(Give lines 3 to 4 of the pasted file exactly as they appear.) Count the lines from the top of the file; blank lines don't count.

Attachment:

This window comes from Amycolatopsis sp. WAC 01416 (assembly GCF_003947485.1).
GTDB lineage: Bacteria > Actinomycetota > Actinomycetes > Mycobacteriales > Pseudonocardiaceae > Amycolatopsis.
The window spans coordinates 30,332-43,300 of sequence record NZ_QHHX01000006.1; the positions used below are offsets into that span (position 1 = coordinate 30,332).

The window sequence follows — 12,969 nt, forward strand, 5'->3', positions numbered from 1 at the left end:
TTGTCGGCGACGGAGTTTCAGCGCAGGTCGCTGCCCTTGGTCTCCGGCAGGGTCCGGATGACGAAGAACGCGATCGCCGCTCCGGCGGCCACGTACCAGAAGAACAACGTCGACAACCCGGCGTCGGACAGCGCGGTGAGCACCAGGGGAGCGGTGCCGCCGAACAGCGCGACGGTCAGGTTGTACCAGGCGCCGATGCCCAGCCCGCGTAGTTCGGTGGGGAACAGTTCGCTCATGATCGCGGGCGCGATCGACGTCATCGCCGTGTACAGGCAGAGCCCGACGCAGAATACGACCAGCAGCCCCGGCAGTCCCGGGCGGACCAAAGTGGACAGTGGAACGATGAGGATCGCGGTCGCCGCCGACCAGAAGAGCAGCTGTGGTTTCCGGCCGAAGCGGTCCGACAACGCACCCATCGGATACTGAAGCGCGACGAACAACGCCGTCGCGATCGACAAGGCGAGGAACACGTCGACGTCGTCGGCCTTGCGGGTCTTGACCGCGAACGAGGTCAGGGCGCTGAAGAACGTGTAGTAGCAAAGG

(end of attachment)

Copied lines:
The window spans coordinates 30,332-43,300 of sequence record NZ_QHHX01000006.1; the positions used below are offsets into that span (position 1 = coordinate 30,332).

The window sequence follows — 12,969 nt, forward strand, 5'->3', positions numbered from 1 at the left end: